Picture of the Week

13 January 2013

Week 01: New Year’s Eve and Barcelona

Filed under: — Administrator @ 08:19

I spent the first week of 2013 with my children right here in Alicante. My wife had gone to Puerto Rico on December 30th to visit her family there, and so the three of us plus Cheeta the Dog and Taco the Cat were left here to celebrate the arrival of 2013. We did leave Alicante for a couple of days, to visit Barcelona and meet up there with friends.

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I drove my wife to Madrid for her flight to Puerto Rico early in the morning of the 30th. Our first and only stop during the 430 km drive was for fuel at this petrol station somewhere in Castilla La Mancha:
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Then I turned around and saw magic dawn light in the distance:
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On the way back from Madrid in early afternoon, I also stopped just once, also in Castilla La Mancha:
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Back home, we went shopping in Carrefour. The cochinillos were a source of fascination for my son. He eats anything that moves and we talked about getting one of these. But a combination of not knowing how to cook it and the fact that the poor thing is so cute stopped me:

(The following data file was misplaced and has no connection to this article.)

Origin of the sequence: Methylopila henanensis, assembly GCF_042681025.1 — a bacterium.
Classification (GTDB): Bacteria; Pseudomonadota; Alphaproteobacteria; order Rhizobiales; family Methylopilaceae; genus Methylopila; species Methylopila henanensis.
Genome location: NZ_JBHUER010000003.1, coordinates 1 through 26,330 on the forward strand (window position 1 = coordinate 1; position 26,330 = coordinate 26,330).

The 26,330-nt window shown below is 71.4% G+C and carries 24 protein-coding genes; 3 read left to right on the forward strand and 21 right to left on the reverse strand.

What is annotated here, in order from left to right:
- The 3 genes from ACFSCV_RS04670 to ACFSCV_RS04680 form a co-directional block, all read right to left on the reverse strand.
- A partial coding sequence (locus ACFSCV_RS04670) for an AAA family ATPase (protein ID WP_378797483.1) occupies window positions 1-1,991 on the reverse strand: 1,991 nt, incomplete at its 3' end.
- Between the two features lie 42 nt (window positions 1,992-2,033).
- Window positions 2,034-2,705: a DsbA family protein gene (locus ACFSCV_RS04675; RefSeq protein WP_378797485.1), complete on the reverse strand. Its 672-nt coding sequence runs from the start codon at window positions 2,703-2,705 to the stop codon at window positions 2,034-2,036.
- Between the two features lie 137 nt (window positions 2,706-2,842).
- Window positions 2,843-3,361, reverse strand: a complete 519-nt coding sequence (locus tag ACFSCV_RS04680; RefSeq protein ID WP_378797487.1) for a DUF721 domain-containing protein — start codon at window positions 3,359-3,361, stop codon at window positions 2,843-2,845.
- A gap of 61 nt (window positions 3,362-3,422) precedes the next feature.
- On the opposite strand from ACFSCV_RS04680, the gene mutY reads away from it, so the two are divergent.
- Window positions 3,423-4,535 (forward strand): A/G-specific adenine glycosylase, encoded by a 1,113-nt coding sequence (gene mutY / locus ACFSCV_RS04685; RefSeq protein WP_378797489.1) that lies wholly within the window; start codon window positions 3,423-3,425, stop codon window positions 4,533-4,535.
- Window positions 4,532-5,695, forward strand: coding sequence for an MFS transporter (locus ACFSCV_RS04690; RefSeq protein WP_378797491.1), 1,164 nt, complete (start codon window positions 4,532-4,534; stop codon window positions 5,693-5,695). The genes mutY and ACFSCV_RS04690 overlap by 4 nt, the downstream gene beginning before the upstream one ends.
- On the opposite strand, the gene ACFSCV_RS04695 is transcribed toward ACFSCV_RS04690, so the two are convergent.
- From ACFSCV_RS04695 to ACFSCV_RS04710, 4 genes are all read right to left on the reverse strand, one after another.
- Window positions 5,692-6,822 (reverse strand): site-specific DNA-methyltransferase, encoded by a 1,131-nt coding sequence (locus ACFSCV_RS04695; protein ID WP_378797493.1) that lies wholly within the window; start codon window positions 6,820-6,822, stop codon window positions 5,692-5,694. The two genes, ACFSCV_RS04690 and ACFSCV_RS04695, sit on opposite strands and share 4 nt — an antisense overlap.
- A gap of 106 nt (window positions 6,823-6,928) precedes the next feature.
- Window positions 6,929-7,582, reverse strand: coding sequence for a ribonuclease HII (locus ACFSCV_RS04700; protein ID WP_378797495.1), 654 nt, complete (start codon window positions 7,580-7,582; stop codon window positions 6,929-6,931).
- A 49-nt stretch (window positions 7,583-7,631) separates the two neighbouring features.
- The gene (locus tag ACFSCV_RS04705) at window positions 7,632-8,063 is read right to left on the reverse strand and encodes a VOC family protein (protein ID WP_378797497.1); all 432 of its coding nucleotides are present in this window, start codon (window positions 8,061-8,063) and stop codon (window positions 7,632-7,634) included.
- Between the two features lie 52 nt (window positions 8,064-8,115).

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We celebrated New Year’s Eve at La Ereta, probably Alicante’s best restaurant, located near the top of a hill overlooking the city. This is the view of Avenida Alfonso El Sabio from the parking lot of the restaurant:
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My son enjoyes his food and wine:
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My children have entered 2013:
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New Year’s morning. Cheeta lies peacefully on her bed under the table in my room. Mercifully, there were virtually no fireworks last night: